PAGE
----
A legal campaign has targeted Arabs and Muslims engaged in political or charity work that runs counter to official US foreign policy. Dr. Sami Al Arian of Tampa, Florida, was an outspoken defender of civil liberties for Arabs and Muslims in the US, and worked for the cause of the Palestinian people. Since his very public arrest in February 2003, Dr. Al Arian has spent five and a half years in prison, much of that time in solitary confinement. He has now been under house arrest for 3 years.
All of this, while government prosecutors failed to win a single guilty verdict against him for charges stemming from his political organizing. In another important case, The Holy Land Foundation was the biggest Muslim charity in the US when its leaders were brought up on charges of material support to terrorism. They were convicted and sentenced to 15 to 65 years each, for the crimes of sending money, food, clothing, medical and school supplies to Palestinian charities.
Even while I was aware that some of this was happening, I never imagined that I could be next. But at 7 am last September 24, 8 FBI agents burst through the door of my home, and spent 5 hours going through every room, searching for evidence that I had given material support to foreign terrorist organizations. The search warrant entitled them to seize any property associated with my political activism, organizations I’ve worked with and anything about Colombia or Palestine — evidence of what I believe, what I say and who I know.
Before my phone was seized, I insisted on the right to call an attorney. He got the word out, and supporters began to gather outside my house. I soon learned that coordinated raids were being carried out at 5 Minneapolis homes and the office of the Anti-War Committee, as well as two homes in Chicago. At the same time, agents from 5 different FBI district offices were trying to question political colleagues across the country, from Michigan, North Carolina, Wisconsin, and Arizona and California.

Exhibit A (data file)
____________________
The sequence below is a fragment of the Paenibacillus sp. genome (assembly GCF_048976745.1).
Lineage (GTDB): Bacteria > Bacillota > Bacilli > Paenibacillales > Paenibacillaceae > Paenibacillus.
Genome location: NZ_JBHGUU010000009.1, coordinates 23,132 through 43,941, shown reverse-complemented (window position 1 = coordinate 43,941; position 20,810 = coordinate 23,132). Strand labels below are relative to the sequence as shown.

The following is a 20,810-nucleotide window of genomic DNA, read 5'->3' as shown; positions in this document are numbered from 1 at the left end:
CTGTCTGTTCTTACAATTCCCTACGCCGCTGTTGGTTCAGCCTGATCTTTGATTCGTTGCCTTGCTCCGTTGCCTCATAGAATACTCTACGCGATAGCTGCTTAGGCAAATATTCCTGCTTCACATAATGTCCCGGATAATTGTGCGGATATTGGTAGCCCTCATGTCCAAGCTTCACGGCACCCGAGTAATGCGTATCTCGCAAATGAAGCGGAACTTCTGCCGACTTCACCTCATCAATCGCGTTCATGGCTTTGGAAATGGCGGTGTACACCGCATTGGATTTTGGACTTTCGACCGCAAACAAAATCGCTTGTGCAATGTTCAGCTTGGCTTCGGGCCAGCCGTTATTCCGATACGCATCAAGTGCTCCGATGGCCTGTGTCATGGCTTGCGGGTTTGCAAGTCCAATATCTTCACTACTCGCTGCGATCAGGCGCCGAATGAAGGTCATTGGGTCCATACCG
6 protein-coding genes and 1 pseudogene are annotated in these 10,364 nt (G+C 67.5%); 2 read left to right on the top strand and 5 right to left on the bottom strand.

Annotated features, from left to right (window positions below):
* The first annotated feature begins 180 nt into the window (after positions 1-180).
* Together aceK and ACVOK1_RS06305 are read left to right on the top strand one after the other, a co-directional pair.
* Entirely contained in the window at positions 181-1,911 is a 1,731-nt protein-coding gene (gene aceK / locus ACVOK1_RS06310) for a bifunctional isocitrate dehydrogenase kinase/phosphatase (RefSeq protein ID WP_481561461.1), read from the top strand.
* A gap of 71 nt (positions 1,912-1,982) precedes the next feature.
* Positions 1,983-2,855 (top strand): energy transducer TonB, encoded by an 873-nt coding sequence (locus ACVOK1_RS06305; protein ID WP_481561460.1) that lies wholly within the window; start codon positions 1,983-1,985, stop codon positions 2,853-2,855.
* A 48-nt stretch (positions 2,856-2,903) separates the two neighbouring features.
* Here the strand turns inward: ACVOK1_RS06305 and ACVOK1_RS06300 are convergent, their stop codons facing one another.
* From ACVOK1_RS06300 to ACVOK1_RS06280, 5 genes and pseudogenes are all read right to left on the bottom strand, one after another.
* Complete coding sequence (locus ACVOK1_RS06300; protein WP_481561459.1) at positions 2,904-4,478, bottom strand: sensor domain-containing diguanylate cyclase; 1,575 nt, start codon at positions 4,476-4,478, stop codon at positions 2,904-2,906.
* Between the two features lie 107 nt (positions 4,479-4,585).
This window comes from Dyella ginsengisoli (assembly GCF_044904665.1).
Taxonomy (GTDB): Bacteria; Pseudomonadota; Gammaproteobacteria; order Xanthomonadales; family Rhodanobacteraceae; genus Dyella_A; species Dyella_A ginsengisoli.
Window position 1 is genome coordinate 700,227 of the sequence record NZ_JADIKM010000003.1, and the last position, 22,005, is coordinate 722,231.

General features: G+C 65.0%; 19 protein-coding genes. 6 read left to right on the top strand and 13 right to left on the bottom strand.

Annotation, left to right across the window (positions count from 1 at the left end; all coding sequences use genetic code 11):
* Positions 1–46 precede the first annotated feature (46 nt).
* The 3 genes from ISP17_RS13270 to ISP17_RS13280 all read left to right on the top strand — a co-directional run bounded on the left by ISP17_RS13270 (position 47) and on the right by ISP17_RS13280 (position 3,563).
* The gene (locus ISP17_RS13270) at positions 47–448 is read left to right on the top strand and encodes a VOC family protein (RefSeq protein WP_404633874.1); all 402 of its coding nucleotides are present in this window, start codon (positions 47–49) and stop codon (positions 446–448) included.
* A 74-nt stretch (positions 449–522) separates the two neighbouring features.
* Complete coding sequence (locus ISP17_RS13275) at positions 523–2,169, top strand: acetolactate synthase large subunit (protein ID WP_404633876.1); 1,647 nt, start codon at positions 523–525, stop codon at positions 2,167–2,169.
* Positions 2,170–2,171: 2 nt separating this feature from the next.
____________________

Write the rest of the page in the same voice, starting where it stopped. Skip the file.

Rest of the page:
Our family was stunned. My partner and daughter were still in their pajamas when the agents stormed in, and I was still upstairs in bed. For hours, we couldn’t move freely in our home, without being accompanied by an agent. As we got dressed, went to the bathroom, or made our six-year old daughter’s breakfast, we were under constant guard.
They said that we were not detained, but it seemed wrong to leave these strangers alone in our home, and our daughter’s school day did not start until 10 am. So we tried to shelter her from them as much as we could, playing cards in the front yard with community members who came to stand with us.
Reporters came by, asking me to comment on the raid while it was under way. With my invaded home as a backdrop, I tried to explain. It was clear that my anti-war activism was the target of the raid, especially my work in solidarity with the peoples of Colombia and Palestine. The search warrant zeroed in on international travel to these two war-ravaged nations, as well as the Anti-War Committee, and Freedom Road Socialist Organization. Without a script, or any chance to speak with others whose homes were targeted that morning,